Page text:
As I grew up from my childhood, I mostly listened to the Arabic music. This was so because all my life, I have only lived in the United Arab Emirates (UAE), where this type of music is the norm. Broadly speaking, Arabic music can be categorized into two styles that can be distinguished clearly from each other: classical music and popular music (Fikrun Wa Fann Par.1). Two of the most essential elements of all Arabic music that they have in common are the predominance of the melodic forms, and a delight in improvisation. A melody is normally sung by a soloist. However, it may also be accompanied by a choir. The basis of Arabic music is the mode or the maqam that means location, step, or pedestal. When listening to this form of music, I feel the true connection to it since it is interactive in which both the musician and the listener are all involved. For example, as a listener, I would clap my hands and shout out exclamations, such as Allah. In addition, they would often flood one with memories, including childhood days.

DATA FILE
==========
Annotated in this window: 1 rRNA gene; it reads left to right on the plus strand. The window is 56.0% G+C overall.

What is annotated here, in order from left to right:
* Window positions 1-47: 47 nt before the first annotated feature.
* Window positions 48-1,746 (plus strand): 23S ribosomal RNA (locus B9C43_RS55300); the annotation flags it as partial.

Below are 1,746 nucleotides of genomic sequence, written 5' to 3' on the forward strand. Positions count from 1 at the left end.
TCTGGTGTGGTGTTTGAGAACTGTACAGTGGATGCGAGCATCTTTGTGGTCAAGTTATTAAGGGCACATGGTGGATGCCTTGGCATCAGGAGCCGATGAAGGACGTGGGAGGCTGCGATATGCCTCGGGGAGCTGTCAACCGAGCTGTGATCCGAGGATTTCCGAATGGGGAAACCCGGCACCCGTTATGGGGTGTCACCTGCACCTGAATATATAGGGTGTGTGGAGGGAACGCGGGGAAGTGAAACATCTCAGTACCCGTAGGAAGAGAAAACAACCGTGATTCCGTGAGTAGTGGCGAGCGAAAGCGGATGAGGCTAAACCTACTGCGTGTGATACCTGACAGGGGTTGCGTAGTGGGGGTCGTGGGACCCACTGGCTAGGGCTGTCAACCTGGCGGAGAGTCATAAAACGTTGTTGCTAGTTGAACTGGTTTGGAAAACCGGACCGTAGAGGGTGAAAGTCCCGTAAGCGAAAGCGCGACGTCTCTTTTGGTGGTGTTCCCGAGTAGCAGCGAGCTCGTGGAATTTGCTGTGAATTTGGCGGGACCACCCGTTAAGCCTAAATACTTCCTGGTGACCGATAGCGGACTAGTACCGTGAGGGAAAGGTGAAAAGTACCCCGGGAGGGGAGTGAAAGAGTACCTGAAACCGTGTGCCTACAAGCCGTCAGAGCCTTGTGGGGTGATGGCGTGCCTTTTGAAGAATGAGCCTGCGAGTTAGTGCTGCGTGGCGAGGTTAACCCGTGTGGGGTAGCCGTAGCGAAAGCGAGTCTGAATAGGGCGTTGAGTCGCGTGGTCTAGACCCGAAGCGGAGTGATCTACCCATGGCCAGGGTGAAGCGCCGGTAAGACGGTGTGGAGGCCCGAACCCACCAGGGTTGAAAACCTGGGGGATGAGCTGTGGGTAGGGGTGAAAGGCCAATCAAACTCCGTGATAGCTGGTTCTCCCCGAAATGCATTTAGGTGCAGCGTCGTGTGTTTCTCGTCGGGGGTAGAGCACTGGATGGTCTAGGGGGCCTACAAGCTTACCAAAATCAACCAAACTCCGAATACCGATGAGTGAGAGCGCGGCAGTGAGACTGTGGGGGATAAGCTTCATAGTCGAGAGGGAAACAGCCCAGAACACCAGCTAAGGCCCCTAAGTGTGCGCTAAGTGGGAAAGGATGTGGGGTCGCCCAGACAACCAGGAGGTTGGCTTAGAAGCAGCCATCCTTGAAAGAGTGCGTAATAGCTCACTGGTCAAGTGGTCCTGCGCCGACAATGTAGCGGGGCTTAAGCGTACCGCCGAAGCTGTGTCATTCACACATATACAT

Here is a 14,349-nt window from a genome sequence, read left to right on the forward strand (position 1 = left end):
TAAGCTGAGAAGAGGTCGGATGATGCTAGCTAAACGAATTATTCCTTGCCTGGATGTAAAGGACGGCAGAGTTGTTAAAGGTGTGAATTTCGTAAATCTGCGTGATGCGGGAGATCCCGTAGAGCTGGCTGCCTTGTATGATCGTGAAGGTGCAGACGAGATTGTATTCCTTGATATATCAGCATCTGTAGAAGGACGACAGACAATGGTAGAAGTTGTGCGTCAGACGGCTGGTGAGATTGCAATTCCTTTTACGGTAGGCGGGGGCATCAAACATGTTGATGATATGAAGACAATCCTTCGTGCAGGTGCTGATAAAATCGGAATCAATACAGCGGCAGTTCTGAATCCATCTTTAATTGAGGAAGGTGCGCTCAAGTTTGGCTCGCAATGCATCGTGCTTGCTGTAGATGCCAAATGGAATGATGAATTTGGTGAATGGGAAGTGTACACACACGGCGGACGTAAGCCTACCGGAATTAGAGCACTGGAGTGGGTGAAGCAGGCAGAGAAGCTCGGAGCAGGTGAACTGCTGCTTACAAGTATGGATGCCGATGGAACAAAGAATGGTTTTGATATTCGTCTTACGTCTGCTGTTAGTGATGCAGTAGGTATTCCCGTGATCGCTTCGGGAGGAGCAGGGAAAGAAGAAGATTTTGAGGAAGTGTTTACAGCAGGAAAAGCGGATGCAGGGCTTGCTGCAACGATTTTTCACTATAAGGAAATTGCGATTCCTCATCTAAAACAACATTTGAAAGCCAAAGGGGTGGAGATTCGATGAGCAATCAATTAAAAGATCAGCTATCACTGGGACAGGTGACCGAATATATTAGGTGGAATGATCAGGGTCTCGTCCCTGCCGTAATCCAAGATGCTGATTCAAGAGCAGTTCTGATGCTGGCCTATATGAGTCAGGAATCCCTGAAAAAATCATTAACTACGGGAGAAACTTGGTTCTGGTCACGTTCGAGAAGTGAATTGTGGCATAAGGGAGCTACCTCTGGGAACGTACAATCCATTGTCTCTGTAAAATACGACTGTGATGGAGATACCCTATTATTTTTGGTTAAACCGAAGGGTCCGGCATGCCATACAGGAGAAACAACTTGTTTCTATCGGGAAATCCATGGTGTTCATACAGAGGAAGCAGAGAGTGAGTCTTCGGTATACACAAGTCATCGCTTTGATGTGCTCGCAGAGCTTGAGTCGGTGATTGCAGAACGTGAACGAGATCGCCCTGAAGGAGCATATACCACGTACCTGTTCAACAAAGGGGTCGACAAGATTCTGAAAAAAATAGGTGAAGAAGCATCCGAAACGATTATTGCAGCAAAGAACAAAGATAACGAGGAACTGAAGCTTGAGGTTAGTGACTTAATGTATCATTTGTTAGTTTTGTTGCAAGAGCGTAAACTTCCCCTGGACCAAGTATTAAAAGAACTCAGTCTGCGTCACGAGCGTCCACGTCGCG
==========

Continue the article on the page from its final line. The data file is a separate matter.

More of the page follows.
Over the years as I matured into a fully grown adult, the Arab music changed in number of ways. To begin with, the emergence of the “Arab Spring” of 2011 has greatly had impact on the Arabic Hip Hop. It gave the Arabic hip-hop a new inter-connectedness, vitality, as well as energy (Revolutionary Arab Rap par.2). In addition, the Arab music has been more westernized and more technology has been incorporated in it (Wood 240). This is evident in the kind of instruments that were incorporated and the musicians themselves have been willing to corporate with the westerners.
Fikrun Wa Fann. (n.d). “Arabic Music and Its Development An Overview Goethe.de. Web. 8
Revolutionary Arab Rap. (n.d.). “How Has the “Arab Spring” Changed Arabic Hip Hop?”
Revolutionaryarabrap.blogspot.co.ke. N.p., 2012. Web. 8 Sept. 2016.
Wood, Abigail. “Local Music Scenes and Globalization: Transnational Platforms in Beirut.”
Ethnomusicology Forum. Vol. 23. No. 2. Routledge, 2014.